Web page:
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The Treaty is an enduring compact of mutual obligations between Crown and iwi

By Rev Gary Clover

The Treaty is not about race privilege or individual Maori rights. It gave Pakeha rights too:
* to emigrate to New Zealand;
* to enjoy equal citizenship with Maori;
* to govern, alongside the entire chieftainship retained by iwi and hapu chiefs;
* to acquire for the Crown voluntarily from iwi and hapu chiefs sovereignty over New Zealand.

'In the famous phrase of Justice Eddie Durie, "We must remember that if Maori are the tangata whenua, the original people, then Pakeha are the tangata Tiriti, those who belong to the land by right of the Treaty".

The Treaty's core is the constitutional and political balance created by the Maori text. Articles' One and Two share constitutional and political authority between the Crown's "kawanatanga" (governance) and iwi chiefs' "tino rangatiratanga" (entire chieftainship). This obliges the Crown, in an enduring compact, to consult, include, and involve iwi, in official decision-making on all matters of mana Maori and interest to iwi. Thus, since 1985 now Chief Justice Sian Elias has argued the Treaty grants iwi and hapu a "priority of concern" in matters of government.

The 1975 and 1985 Treaty of Waitangi acts changed everything. Together, they confirmed iwi and hapu (not individual Maori) have constitutional, political, and property "Treaty rights" the rest of us don't have. For the first time they accurately and fully included both language texts in New Zealand's statutes allowing our courts to consider the place of the Treaty in our constitutional and political life.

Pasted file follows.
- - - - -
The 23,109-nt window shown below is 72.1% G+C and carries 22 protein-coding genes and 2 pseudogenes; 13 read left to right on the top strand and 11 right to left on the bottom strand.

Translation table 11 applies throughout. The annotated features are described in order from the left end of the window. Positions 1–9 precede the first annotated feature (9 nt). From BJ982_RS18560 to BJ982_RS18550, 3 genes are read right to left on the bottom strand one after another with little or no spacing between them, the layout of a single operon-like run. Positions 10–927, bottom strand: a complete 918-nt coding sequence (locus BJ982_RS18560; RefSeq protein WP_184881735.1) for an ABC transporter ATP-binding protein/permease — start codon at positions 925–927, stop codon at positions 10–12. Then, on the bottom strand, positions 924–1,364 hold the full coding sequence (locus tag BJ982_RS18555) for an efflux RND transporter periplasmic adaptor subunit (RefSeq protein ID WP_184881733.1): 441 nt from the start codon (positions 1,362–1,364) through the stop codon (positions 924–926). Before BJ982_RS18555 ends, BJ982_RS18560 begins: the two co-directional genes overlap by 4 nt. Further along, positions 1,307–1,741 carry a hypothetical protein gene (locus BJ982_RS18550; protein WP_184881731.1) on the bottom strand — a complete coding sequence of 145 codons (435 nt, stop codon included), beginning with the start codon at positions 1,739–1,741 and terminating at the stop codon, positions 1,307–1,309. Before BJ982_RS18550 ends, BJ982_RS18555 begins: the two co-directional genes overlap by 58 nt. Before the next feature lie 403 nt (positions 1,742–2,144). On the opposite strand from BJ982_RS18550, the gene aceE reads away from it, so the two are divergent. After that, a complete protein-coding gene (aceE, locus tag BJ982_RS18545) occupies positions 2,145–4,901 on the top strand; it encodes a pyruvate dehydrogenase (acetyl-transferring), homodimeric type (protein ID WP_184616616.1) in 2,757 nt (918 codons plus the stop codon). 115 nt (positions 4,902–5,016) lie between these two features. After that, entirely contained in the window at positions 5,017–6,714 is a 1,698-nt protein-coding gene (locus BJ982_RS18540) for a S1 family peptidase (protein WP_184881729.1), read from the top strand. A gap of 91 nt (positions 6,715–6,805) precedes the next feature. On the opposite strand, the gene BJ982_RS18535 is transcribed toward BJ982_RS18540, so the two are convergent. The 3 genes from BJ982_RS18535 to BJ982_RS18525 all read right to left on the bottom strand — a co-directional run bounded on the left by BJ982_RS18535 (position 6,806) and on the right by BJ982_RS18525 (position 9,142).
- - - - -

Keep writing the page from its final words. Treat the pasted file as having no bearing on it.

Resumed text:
The Treaty is a reality of New Zealand life. It was properly ratified by both the British Crown and by iwi (at the Kohimarama hui in Auckland in 1860). And International law jurisprudence easily takes care of its difficulties.

The ‘indulgent rule’ and internal law principles allow that where different language texts are in dispute, priority is given to the indigenous text and to the party who relied upon the Treaty to their detriment.

Since 1985, many court judgements, from the High Court to the Privy Council, constitutional lawyers, and historians, have described its "practical partnership" between the Crown and iwi. Lord Cooke in his 1987 judgement declared that it is a "still valid compact" which imposes "fiduciary" duties of "mutual obligation" between the Crown and Maori tribes. British constitutional expert, Dr Paul McHugh, believes it can limit the Crown's actions in much the same way as the Magna Carta, the 1603 Anglo-Scottish Act of Union, and the Bill of Rights. To Dr David Williams, an Auckland constitutional lecturer, it is a "parity covenant". Treaty historian, Dr Claudia Orange, in her book The Treaty of Waitangi, concludes: "The explanations given at Treaty signings support the conclusion that?Maori and Pakeha would share authority".

Today the Treaty has legal significance in two ways:

* It is evidence the British Crown acquired New Zealand by voluntary "cession", not by conquest, occupation or discovery.